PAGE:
|Join Hamish Marett-Crosby on a wine and food lovers' journey around some of the great, and lesser known, wine areas of Europe. Winner of the Prix du Lanson award for his evocative descriptions of the Loire Valley wine scene in 2003, Hamish will take you through
Burgundy, the Rhône, the Loire and beyond.
For each of the regions Hamish will evoke the best of wine, food, culture and scenery. In this installment, he continues his journey south from the Mâcon,
to the neighbouring rural idyll that is the Beaujolais, for tales of coq-au-vin, chilled red wine and the politics of the pissoir.
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A vigneron could be described as a soft fruit grower with attitude; a little unfair perhaps, but it does no harm to remember that simple truth when faced with the extraordinary pomposity of some who make their living by growing grapes and then squashing them. Grape production is fruit farming and if you are suffering from an overdose of pretentiousness, then the best prescription is a trip to the Beaujolais region.
Beaujolais is, seen by the French, especially the smarter ones who live in the cosmopolitan atmosphere of Beaune or Bordeaux, as unbelievably rustic – a gallic zummerzet, and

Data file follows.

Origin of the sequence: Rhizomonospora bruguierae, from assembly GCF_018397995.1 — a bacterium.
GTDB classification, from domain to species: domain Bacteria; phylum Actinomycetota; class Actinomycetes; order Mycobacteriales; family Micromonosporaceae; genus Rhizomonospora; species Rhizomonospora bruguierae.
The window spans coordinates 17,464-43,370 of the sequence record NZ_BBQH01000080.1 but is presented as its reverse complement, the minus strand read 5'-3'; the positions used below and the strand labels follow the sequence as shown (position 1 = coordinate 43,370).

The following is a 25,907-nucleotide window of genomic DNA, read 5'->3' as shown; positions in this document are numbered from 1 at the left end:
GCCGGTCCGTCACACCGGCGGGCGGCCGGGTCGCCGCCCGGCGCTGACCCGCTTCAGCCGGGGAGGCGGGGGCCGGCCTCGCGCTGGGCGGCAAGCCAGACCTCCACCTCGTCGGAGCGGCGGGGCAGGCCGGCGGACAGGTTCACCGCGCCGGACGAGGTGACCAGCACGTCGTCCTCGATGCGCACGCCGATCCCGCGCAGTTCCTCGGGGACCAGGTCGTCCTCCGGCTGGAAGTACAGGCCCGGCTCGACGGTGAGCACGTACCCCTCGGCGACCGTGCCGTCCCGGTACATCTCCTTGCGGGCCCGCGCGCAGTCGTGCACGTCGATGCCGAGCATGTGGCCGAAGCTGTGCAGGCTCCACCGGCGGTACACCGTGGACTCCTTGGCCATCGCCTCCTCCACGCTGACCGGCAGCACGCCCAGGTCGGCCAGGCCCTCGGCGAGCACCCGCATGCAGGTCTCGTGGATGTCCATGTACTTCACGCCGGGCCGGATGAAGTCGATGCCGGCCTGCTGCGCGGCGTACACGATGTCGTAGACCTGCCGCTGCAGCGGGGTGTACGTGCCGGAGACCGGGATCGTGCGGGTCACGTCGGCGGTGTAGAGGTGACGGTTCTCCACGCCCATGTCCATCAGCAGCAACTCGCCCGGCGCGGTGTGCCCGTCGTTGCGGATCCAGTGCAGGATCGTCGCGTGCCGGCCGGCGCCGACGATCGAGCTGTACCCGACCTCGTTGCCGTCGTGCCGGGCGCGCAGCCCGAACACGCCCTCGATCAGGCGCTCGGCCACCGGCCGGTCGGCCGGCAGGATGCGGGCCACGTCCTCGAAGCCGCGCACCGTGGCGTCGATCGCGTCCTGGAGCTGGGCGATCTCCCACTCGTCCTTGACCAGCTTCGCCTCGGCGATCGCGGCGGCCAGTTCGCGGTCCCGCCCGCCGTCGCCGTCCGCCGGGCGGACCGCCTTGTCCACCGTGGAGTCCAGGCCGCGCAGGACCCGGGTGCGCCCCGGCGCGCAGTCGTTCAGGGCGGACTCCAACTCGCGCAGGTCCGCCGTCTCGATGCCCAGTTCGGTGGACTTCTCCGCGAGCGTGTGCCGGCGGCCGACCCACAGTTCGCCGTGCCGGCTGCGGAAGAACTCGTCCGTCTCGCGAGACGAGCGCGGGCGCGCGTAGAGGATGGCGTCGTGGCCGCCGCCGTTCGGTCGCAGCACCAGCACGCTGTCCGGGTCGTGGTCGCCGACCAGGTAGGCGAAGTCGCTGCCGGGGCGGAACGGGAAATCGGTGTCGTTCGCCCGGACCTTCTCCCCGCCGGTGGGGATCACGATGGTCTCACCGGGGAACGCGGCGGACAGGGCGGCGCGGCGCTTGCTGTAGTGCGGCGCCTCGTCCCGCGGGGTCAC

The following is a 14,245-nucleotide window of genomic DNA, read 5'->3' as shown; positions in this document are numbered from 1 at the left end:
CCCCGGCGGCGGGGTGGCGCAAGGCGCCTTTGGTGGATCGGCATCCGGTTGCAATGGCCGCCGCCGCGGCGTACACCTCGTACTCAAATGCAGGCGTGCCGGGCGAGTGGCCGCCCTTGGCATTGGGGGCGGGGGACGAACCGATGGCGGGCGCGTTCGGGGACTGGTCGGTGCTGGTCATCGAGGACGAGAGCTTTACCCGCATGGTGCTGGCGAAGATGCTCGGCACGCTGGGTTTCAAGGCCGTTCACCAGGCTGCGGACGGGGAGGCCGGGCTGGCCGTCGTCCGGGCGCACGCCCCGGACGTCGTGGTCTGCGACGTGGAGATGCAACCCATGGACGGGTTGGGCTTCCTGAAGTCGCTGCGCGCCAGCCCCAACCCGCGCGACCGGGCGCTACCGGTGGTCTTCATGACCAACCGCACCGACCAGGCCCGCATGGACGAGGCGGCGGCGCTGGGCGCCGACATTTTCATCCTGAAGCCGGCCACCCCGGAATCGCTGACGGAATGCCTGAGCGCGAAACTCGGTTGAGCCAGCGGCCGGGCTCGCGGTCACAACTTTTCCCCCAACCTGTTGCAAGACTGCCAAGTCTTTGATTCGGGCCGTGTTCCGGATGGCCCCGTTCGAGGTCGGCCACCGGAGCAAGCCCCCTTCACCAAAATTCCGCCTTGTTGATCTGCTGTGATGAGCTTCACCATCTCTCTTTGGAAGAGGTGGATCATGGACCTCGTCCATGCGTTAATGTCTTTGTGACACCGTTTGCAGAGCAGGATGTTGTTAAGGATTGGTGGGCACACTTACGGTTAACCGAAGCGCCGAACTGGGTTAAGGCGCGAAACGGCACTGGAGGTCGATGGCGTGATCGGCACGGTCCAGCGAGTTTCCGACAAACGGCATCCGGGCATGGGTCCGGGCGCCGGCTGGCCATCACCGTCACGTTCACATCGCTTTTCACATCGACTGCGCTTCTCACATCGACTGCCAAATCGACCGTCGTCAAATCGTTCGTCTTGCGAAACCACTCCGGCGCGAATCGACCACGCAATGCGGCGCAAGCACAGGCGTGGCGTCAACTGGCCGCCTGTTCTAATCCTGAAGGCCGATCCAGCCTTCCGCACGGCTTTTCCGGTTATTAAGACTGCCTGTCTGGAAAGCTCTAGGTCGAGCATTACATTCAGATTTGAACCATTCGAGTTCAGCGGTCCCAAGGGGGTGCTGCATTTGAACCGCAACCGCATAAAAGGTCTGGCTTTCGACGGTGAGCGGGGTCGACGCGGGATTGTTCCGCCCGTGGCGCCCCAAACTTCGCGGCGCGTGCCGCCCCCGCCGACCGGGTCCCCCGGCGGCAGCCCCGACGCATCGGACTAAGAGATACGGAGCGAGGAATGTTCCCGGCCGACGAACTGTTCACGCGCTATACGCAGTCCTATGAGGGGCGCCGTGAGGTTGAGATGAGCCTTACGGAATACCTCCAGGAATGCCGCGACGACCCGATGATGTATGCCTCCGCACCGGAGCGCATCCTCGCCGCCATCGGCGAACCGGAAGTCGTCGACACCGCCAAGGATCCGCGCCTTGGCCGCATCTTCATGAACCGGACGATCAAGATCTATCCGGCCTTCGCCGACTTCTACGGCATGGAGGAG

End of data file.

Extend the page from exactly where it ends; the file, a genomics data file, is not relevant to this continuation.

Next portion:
a saucy ooh-la-la zummerzet at that. Take the postcards which proliferate in the nearby towns; all seem to feature well-endowed young girls framed by farmers leering from
behind barrels - in effect taking the naughty seaside postcard a stage beyond the suggestive, and well into Benny Hill terroir. To that, add the dimly-remembered fictional Beaujolais village of Clochemerle, and furious arguments over where to put a pissoir. One's perceptions of the Beaujolais are fixed.
The reality is different – Oh yes I am sure that enormous arguments in the little villages that straddle the landscape still exist – but the joy of the Beaujolais region is that it remains very rural. There are relatively few vineyard regions in Europe - the Mosel valley is another - that seem to state so obviously: "this is wine growing country".
Rushing south from Beaune to the sea down the Autoroute du Soleil, you are in the company of tens of thousands of others. Moins vite la mer ne va pas s'evapourer,
the signs rather cleverly, but ineffectually say, but you have the choice of leaving the other lemmings and heading for the country. Just after Mâcon, turn right and head into the west where the hills beckon and the huge rock of Solutré signals the change from the white wines of the Mâcon to the reds of the Beaujolais. Cross that other death
trap the N6, and you leave the modern world behind as you arrive in the Beaujolais Villages region. This is the northern sector of the Beaujolais appellation, a cluster of villages such
as Fleurie, Chenas, Julienas, Brouilly and the others that are allowed to sell wines by their own name.
|This is the time and the place to try the wine and reflect on the hype which effectively killed off Beaujolais sales. Of course fashions change, and nothing is more passé than
yesterday's craze, so Beaujolais became a derided term. But stroll into the church converted into a tasting room in Julienas, try a well made local wine, and reflect on the fact that with